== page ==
(Continuing my series of blog posts about the Writer’s Digest Conference 2016 in New York City.)
In a previous entry, I discussed the jargon word “platform,” and Fauzia Burke‘s presentation at the Writer’s Digest Conference even had the word in the title: “Online Marketing: Three Ways to Build a Successful Author Platform.”* She is a book publicist with her own firm, and has worked in publishing (Holt) for over twenty years; she has a blog on Huffington Post with a lot of useful information.It is apparently now the responsibility of the writer not only to sell the book to the agent but to bring a pre-made audience of readers as well, and with all of this work falling on the writer’s shoulders I understand even more the appeal of self-publishing.**
The presentation was thorough and comprehensive, if a little jargony. She talked about PPC (pay-per-click) and SEO (search engine optimization) and presented us with the formula:
Design + Engagement + Visibility = Book Marketing Success.
Design. The design of a book includes the photo, book jacket, website, social media profile, and graphics, and she strongly urged the audience to remember that first impressions take 1/10th of a second. She helped us understand that by showing us several author photos and asking us which one we liked best; it was obvious. In other words, get a professional or similar author photo done, and make your website look professional. People judge a book based on their first glance.
Engagement. You need to be likeable if you want people to work with you.*** She told us that likeable people ask questions, are honest, don’t seek too much attention, are consistent, and smile. Agents, editors, and other professionals who have to work with you will be more agreeable if you are not self-absorbed or difficult. You’re seeking “connection not attention,” she said, and you can’t disappear on people. Don’t just pop up when you want something.+
Visibility. In your social media marketing, you want to identify and match your demographic. She recommends blogging, doing publicity and advertising, paying attention to distribution, and doing events — and start today. Don’t wait for the publisher to put things in motion. Blogs build an audience, drive traffic, show expertise, and make connections. Google Search tends to drive traffic to fresh and long content. She also suggested blogging for other sites, and recommended a length of 700-1000 words for entries. The sweet spot for blog posts is about once every two weeks. You can blog on your own site, or on LinkedIn, Medium.com, Huffington Post, Fast Company, Forbes, or mariashriver.com.++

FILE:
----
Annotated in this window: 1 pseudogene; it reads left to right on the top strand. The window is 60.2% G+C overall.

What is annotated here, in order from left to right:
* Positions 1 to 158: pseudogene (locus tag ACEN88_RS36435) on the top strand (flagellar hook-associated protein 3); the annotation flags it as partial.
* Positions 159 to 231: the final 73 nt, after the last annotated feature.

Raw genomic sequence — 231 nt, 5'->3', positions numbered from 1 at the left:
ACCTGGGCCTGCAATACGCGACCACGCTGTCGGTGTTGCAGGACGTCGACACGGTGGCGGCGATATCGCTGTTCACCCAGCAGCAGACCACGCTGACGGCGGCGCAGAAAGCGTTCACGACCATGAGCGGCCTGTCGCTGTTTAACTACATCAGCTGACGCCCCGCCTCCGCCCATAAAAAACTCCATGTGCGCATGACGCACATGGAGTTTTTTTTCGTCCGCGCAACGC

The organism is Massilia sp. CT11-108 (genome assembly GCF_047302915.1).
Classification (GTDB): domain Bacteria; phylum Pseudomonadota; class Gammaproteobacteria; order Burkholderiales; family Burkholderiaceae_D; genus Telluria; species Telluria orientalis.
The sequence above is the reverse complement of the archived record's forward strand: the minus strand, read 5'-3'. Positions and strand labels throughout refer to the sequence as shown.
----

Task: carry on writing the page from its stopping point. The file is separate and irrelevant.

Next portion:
If you blog from a site that asks for an exclusive, don’t repost, but otherwise you can post on your own site first and a week later you can post elsewhere. She recommends against using Huffington Post’s general “submit” button to start with, and strongly suggests turning off comments. Another part of visibility is your pre-existing social network. The friendships you have built up are your own best asset. .+++
The old method of creating press kits for publicity is no longer effective. Journalists are unlikely to look at press releases. Instead, research a journalist and send him or her a note. As for hiring a publicist, she strongly suggested doing your homework. There are many publicists around, but only some of them are worth the money (which can be substantial).
In sum: A thorough presentation that convinced me that if you can afford it, you should probably hire Fauzia Burke because she is a nice person, thoroughly professional and knowledgeable, and because you probably get good value for your money.^
Takeaways: Oh, hell. I should get a professional author photo done, but I don’t have any money and I want to lose some weight. And my website is a scandal and a hissing because you can get away with self-created templates and framesets if you’re a teacher. I have a website (I got my own domain in about 1998), but it is very much not professional.
* The metaphor of “building a platform” must be what made me start yearning for a roof-deck. I suppose the writer’s platform could be a raft instead of a deck, or a rostrum. The implication of the metaphor seems to be that you have to be rather solidly based at a lofty height, so the platform could be a pedestal. Or a fire tower. Don’t mind me.
** However, everybody seems to have to market themselves these days, including book publicists, editors, and agents. Fauzia Burke has a mailing list that she asked us to subscribe to. We’re all selling something. All marketing ourselves. Also, authors who self-publish have to do even more marketing in order to sell more than fifty copies or so. So there’s that.
***The price of being public is that you have to seem appealing. But what if I’m an asshole, you may ask? Well, then, be a likeable asshole. Not a “real character.” You can’t be a “real character” until you’re dead, because “real character” usually means “horrible monster, but we survived.”
+We are talking about writers here, aren’t we? Aren’t they all self-absorbed introverts? Well, I suppose one can pretend.
++I sense a disconnect here. I suppose I ought to look into these sites, because she was not the first speaker to offhandedly recommend posting on some Huge Public Internet Site as if it was a thing.
+++ I am disinclined to think of my Facebook friends as any kind of market, but then I’m a bit of a throwback. I suppose I could ask all my friends to buy my book, but from my previous publishing experience my friends are more likely to ask me for a free copy.
^She provided me with a link to her PowerPoint when I asked her for it. Also, in return for subscribing to her online newsletter, I received a list of her favorite links: Hootsuite, Social Mention, TweetReach, Twitter Counter, and Google Trends.